The coast path continues on the shingle track at the back of the beach, so can be quite hard going. To my right now is the West Bexington Nature Reserve, a marshy area with some large ponds and lakes which is now a bit of a wildlife haven. Although at this time of year the reeds are largely too high for me to see anything much. The shingle of Chesil Beach is now piled up to the left, so I can’t see the sea either. I could walk on top of the shingle I suppose, but it is hard going.
At times I head onto the bank for a view west and soon I can see the low cliffs of Burton Bradstock beginning ahead.
It is a pleasant peaceful walk with only the sound of my feet on the shingle and the sea on the shingle. The sea always sounds much louder on a shingle beach. About midway between West Bexington and Burton Bradstock there is a small lake, Burton Mere. Again this is a nature reserve and officially the coast path goes behind it, but there is a good path in front of it, so I stick to that instead.
Not long after this, there begins to be some low grassy cliffs, which the path heads up. The height this offers gives a good view over the expanse of shingle that makes up Chesil beach, although it is a bit misty to make out Portland clearly at the far end.
It also gives a good view west, where the coast is getting more interesting now.
I follow the grassy path to soon come down to Hive Beach at Burton Bradstock.
The beach here is busy and popular and is now owned by the National Trust.
Ahead are some absolutely beautiful cliffs. These yellow sand-stone cliffs have ridges of harder rock in them, giving them a striped appearance. I have never seen anything quite like them anywhere else. I understand the path along the cliff tops was closed here in 2013 and a diversion inland created but I believe now the route is now more coastal again.
Before I followed the coast path I walked a bit along the beach to get a view of the cliffs without people in front of them.
I think if the tide is low, it is possible to walk along the beach to Burton Freshwater, but I’ve not tried it. It is also advised not to stand under the cliffs, as they are soft and unstable and a cliff fall killed someone at nearby West Bay a few years ago. They are really beautiful though so I can’t resist heading along the beach for a few photos.
You can really see how the waves have undercut the cliffs here. Which probably means they will collapse soon, so with that in mind, I headed back to the beach at Burton Bradstock.
The path now headed gently up right along the cliff top on a well worn path. As I gained height I could look over the edge towards West Bay. You can’t actually see West Bay at this point, but you can see the large rock armour that sticks out from one side of the harbour wall. Beyond that in the haze is Golden Cap.
It is only a short climb and soon I am descending back down again. This is because there is a small river, the River Bride, which flows out to see, cutting a valley. It is therefore such a shame that someone has allowed this otherwise pretty valley to be crammed full of caravans.
You can only see a few of them here, they continue much further off to the right. Such a shame, although I am sure it is a nice place to stay. The river is not that wide and possible to wade at low tide, but there is a bridge a couple of hundred metres inland, so I headed for that along the official coast path to cross the river.
Behind the mouth of the stream is more high shingle banks, I suspect the course of the river shifts a bit at times.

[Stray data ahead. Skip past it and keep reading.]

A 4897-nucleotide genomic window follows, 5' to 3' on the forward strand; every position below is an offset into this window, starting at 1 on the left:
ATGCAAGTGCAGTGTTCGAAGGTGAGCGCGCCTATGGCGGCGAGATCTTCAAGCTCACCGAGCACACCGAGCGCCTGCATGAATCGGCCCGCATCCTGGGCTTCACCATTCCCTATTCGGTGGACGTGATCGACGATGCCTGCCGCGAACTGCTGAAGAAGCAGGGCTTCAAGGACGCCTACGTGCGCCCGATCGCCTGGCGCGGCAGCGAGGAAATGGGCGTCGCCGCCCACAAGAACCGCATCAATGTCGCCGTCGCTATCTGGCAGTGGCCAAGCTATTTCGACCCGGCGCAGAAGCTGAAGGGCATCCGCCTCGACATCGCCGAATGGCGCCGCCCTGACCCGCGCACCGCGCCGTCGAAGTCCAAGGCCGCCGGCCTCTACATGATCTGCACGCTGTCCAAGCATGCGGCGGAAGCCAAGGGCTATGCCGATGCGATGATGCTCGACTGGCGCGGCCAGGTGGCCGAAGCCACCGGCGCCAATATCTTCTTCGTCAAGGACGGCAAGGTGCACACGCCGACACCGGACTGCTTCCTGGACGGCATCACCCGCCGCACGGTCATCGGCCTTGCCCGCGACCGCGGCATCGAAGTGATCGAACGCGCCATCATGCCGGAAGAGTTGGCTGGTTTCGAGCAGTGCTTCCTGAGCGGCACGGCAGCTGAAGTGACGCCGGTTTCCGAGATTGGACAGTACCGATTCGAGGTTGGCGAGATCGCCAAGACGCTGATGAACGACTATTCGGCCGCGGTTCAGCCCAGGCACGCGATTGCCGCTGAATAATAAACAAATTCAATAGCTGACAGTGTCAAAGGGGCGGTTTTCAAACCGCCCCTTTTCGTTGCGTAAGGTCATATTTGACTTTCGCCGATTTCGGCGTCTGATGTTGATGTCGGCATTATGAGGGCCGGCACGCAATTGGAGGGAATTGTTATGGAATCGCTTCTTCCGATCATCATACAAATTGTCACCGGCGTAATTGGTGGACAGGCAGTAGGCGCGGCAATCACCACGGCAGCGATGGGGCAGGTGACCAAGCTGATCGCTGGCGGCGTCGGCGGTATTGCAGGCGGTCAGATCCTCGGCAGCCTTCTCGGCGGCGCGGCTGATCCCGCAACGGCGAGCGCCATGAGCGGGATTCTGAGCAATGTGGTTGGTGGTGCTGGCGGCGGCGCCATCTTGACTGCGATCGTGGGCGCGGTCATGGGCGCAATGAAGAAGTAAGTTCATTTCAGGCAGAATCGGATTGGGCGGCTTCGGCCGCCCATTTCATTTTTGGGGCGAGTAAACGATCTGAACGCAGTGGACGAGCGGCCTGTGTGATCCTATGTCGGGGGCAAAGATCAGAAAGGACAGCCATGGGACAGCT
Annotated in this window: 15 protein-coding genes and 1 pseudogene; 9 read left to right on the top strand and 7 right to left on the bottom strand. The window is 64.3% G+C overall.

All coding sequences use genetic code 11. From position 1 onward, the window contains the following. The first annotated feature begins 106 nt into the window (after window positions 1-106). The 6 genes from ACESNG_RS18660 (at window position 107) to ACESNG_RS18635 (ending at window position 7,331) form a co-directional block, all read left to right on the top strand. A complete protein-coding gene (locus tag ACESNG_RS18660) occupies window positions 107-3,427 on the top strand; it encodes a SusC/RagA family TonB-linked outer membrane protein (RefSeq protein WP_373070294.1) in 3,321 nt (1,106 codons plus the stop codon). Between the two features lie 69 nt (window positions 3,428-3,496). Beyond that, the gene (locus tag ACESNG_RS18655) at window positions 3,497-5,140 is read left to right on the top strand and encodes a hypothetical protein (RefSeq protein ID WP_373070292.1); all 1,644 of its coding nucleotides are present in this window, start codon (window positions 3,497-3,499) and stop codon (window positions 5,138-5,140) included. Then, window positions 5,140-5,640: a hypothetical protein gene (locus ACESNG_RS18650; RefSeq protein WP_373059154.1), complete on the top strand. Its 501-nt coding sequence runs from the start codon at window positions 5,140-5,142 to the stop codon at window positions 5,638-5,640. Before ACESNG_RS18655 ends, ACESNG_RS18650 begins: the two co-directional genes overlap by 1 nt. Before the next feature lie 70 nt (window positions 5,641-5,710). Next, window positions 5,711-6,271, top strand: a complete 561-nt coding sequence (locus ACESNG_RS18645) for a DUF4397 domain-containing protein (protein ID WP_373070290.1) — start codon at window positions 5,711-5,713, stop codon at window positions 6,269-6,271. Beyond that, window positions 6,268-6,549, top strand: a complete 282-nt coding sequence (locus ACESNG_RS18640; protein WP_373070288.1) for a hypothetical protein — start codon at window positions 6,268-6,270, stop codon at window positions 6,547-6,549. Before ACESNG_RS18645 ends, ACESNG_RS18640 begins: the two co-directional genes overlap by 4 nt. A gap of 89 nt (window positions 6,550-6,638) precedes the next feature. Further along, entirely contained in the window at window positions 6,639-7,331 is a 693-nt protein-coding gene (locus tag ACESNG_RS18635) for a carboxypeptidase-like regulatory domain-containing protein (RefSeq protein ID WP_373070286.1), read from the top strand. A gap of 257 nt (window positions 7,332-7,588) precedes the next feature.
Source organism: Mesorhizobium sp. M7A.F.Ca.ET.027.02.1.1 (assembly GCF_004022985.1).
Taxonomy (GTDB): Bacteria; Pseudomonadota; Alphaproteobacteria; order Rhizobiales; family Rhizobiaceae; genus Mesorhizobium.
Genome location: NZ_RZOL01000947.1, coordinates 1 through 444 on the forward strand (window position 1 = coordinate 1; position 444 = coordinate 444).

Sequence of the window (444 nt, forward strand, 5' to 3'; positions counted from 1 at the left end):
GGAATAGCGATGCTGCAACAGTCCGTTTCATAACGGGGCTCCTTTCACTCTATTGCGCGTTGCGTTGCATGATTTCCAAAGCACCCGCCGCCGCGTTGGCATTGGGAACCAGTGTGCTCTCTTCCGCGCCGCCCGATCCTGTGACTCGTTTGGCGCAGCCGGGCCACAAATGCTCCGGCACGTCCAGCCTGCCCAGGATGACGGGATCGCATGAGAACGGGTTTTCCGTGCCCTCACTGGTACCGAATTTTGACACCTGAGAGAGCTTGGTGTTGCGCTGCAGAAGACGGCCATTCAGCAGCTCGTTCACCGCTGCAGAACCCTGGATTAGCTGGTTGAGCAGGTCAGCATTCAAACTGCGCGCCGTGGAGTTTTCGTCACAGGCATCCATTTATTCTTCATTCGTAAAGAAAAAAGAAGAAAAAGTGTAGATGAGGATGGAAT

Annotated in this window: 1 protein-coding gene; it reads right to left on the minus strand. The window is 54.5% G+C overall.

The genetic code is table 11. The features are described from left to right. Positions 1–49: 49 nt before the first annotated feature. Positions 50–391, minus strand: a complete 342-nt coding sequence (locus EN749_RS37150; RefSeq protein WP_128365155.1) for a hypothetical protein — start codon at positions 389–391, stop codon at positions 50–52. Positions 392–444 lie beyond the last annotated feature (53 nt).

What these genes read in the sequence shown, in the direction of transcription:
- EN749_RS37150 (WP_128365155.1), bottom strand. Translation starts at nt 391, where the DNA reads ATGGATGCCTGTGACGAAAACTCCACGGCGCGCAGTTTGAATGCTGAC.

I walked along the beach rather than the coast path which goes along the edge of the caravan park. Heading a bit down the shingle I can hardly see the caravans!
At the other end of this little valley the path heads back up the cliffs from the end of the caravan park. The climb is short lived, as I’m soon descending down to another little valley, now with a golf course on the right, which is far more pleasant than those caravans.
I was also lucky enough to spot a bird of prey in amongst the grasses at the cliff edge. It is a Peregrine Falcon (not a kestrel as I originally thought, thanks Snowgood (see comments)).
As I got closer, it took off so I wasn’t able to get a better shot, but it was a nice sight. The coast path now climbs again with the cliffs and I can see right back to those cliffs again at Burton Bradstock and the edges of the similar cliffs I am standing on.
The path is now descending for the last time on this walk, to West Bay, which was formerly known as Bridport Harbour, and I can see the houses of the now sizeable town of Bridport inland.
Soon ahead I can see the familiar sight of West Bay.
The path then descends to the beach at West Bay. The walk hasn’t taken me quite as long as expected, so I spent a bit of time taking photographs of those amazing yellow cliffs I had been walking on. They are quite something and now with the early evening sunshine shining on them they are particularly stunning.
It has been a lovely walk, and by South West Coast Path standards not that demanding either. The first part is mostly on shingle though. The highlight was the beautiful yellow cliffs at Burton Bradstock and West Bay. There is such amazing variety on this stretch of coast.
Here are details of the public transport needed for this walk:-
First Dorset X53 : Poole – Hamworthy – Sandford – Wareham Station – Wareham – Wool Station – Winfirth Newburgh – Osmington – Preston – Weymouth – Chickerell – Portesham – Abbotsbury – Burton Bradstock – West Bay – Bridport – Chideock – Morecombelake – Charmouth – Lyme Regis – Colyford – Seaton – Beer – Sidford – Newton Poppleford – Clyst St Mary – Exeter. Only a few buses each day run the full length (Exeter – Poole), but between Abbotsbury and West Bay the service is hourly seven days a week. The bus stops near the railway stations in Poole, Weymouth, Wool and Wareham.
Doctor Ian West from the University of Southampton also has an excellent website, with the following parts covering this stretch of the coast:-